2. What is the Nullarbor Plain
The term, Nullarbor Plain, has become seriously imprecise. It is commonly used to describe, with suitable vagueness, all the flatlands lying to the north of the Great Australian Bight. When it comes to the Indian Pacific railway crossing "the Nullarbor" it seems to cover just about the entire trip from Pimba in South Australia to Kalgoorlie in Western Australia. The Nullarbor actually defines a large area which is about 750 km from east to west and which runs between the Great Australian Bight and the edges of the Great Victoria Desert. It is not an accurate description - if Nullarbor means "no trees" that is simply not true. There are trees on the plain. Driving on the Eyre Highway there really is one area, between Yalata and the Nullarbor roadhouse in South Australia, which is truly treeless. There is nothing other than dry stunted grasses and low lying hardy desert bushes. The effect of this strange landscape is both monotonous and mesmerising. It is in the area around Nullarbor that the much-photographed "Beware of camels, wombats and kangaroos" signs begin to appear on the Eyre Highway.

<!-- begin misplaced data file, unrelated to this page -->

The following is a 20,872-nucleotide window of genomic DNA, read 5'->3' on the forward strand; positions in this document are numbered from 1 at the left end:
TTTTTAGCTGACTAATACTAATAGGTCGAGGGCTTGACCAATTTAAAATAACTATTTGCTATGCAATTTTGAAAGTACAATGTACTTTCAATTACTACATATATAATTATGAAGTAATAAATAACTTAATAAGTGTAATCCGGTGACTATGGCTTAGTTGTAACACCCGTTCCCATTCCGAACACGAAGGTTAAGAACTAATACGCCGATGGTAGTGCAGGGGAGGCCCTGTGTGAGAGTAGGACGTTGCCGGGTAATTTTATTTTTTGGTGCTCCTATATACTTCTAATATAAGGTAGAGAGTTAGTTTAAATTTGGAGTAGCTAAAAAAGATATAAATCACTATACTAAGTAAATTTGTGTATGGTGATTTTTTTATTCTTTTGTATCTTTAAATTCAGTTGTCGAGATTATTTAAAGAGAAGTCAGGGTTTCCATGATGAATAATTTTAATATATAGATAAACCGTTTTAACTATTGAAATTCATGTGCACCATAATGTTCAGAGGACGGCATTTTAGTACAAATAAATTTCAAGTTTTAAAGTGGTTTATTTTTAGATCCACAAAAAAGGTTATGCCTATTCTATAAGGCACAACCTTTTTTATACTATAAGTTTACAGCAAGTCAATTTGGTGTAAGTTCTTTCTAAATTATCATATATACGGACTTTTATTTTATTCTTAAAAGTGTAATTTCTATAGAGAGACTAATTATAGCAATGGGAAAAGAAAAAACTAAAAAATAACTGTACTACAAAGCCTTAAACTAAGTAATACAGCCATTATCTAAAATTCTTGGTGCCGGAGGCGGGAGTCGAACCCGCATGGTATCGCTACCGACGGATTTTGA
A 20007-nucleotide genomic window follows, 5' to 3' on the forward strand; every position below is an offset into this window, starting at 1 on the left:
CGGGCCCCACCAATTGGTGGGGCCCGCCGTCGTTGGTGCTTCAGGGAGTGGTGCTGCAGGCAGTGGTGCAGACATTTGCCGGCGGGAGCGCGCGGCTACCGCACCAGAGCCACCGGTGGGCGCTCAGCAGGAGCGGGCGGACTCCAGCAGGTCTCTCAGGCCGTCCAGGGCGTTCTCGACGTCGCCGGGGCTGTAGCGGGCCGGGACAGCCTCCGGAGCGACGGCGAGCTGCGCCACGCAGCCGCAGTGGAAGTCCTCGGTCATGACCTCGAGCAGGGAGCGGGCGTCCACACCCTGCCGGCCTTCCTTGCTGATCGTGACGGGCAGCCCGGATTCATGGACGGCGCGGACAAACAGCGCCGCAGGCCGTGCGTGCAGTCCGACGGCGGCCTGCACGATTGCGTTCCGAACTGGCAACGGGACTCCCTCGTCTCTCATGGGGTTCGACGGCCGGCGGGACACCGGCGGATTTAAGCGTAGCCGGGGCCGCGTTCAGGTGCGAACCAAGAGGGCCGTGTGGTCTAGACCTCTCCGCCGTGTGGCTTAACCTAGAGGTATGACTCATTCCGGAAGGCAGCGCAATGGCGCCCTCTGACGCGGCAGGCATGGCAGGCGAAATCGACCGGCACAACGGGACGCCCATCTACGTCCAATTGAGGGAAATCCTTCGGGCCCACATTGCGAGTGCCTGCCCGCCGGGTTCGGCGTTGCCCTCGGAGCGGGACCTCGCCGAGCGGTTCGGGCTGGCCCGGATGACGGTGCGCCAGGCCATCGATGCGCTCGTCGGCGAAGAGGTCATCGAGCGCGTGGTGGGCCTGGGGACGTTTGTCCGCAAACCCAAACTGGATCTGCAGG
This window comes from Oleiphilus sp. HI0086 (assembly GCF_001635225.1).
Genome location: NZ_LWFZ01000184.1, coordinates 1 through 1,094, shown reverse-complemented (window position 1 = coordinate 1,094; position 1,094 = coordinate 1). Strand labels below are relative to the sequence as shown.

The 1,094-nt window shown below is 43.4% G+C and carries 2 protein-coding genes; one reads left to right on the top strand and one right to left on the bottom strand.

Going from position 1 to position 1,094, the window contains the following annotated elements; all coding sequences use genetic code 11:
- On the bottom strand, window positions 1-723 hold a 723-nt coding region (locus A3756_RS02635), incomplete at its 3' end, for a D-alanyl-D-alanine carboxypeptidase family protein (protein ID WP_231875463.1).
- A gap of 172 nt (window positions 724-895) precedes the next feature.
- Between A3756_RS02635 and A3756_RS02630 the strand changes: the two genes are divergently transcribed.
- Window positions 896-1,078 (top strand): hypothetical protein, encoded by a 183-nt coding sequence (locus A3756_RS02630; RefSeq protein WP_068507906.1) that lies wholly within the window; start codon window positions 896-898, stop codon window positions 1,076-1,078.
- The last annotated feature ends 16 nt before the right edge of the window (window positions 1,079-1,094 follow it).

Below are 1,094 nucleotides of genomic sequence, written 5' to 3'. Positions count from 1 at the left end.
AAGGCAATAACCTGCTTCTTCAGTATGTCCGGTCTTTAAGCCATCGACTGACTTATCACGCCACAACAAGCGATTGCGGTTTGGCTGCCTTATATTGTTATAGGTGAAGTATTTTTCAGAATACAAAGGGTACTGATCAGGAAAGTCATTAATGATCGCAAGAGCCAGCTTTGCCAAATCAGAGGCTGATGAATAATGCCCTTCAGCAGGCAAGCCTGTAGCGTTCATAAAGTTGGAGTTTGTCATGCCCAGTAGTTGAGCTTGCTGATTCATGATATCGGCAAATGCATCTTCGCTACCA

3. The Nullarbor Lookouts
At some of the lookouts the cliffs jut out so that there are truly magnificent views along the coast both to the east and the west. Typically the cliffs are 70-100 m above the Great Southern Ocean. The Great Australian Bight is recognised as the largest indentation in the Australian coastline and the cliffs are reputed to be the longest cliff face in the world. It is common to see seals on the rocks below and to hear their distinctive barking muffled by the faint sound of the waves breaking on the rocks. Equally it is common to see whales in season. There are flights over the cliffs from the Nullarbor Roadhouse. Beyond the sheer cliff face, the cliffs drop to a narrow coastal plain with sand dunes and scrub.

4. Head of Bight
Located 20 km east of the Nullarbor Roadhouse, this is widely regarded as one of the very best places to see the cliffs of the Great Australian Bight and to watch for Southern Right Whales between the months of June and October. The whales come to this area to give birth. At this point the Bunda Cliffs are around 65 metres above sea level. They extend for over 100 km to the west. There is excellent and detailed information at http://headofbight.com.au.

5. Bunda Cliffs and the Three Lookouts